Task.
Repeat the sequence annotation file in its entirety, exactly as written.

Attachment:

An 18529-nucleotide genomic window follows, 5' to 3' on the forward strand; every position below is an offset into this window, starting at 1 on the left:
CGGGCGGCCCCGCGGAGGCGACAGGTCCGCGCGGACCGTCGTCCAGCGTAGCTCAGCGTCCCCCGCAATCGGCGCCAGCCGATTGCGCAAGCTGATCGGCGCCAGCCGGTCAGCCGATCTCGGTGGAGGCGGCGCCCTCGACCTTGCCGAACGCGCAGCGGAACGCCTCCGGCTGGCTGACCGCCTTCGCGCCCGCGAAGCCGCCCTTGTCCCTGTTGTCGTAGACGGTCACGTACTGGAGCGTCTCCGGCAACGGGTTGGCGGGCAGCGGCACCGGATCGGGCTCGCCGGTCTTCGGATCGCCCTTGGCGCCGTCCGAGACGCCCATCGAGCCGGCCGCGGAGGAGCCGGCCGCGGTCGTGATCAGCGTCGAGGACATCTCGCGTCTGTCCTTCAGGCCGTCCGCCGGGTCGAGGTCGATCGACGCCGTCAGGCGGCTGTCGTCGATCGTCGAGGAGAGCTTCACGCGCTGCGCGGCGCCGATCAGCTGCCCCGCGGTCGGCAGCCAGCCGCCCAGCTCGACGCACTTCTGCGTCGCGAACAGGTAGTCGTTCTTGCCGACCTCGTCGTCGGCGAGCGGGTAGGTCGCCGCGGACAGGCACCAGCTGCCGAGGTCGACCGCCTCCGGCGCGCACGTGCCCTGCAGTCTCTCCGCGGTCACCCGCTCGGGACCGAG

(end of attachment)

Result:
An 18529-nucleotide genomic window follows, 5' to 3' on the forward strand; every position below is an offset into this window, starting at 1 on the left:
CGGGCGGCCCCGCGGAGGCGACAGGTCCGCGCGGACCGTCGTCCAGCGTAGCTCAGCGTCCCCCGCAATCGGCGCCAGCCGATTGCGCAAGCTGATCGGCGCCAGCCGGTCAGCCGATCTCGGTGGAGGCGGCGCCCTCGACCTTGCCGAACGCGCAGCGGAACGCCTCCGGCTGGCTGACCGCCTTCGCGCCCGCGAAGCCGCCCTTGTCCCTGTTGTCGTAGACGGTCACGTACTGGAGCGTCTCCGGCAACGGGTTGGCGGGCAGCGGCACCGGATCGGGCTCGCCGGTCTTCGGATCGCCCTTGGCGCCGTCCGAGACGCCCATCGAGCCGGCCGCGGAGGAGCCGGCCGCGGTCGTGATCAGCGTCGAGGACATCTCGCGTCTGTCCTTCAGGCCGTCCGCCGGGTCGAGGTCGATCGACGCCGTCAGGCGGCTGTCGTCGATCGTCGAGGAGAGCTTCACGCGCTGCGCGGCGCCGATCAGCTGCCCCGCGGTCGGCAGCCAGCCGCCCAGCTCGACGCACTTCTGCGTCGCGAACAGGTAGTCGTTCTTGCCGACCTCGTCGTCGGCGAGCGGGTAGGTCGCCGCGGACAGGCACCAGCTGCCGAGGTCGACCGCCTCCGGCGCGCACGTGCCCTGCAGTCTCTCCGCGGTCACCCGCTCGGGACCGAG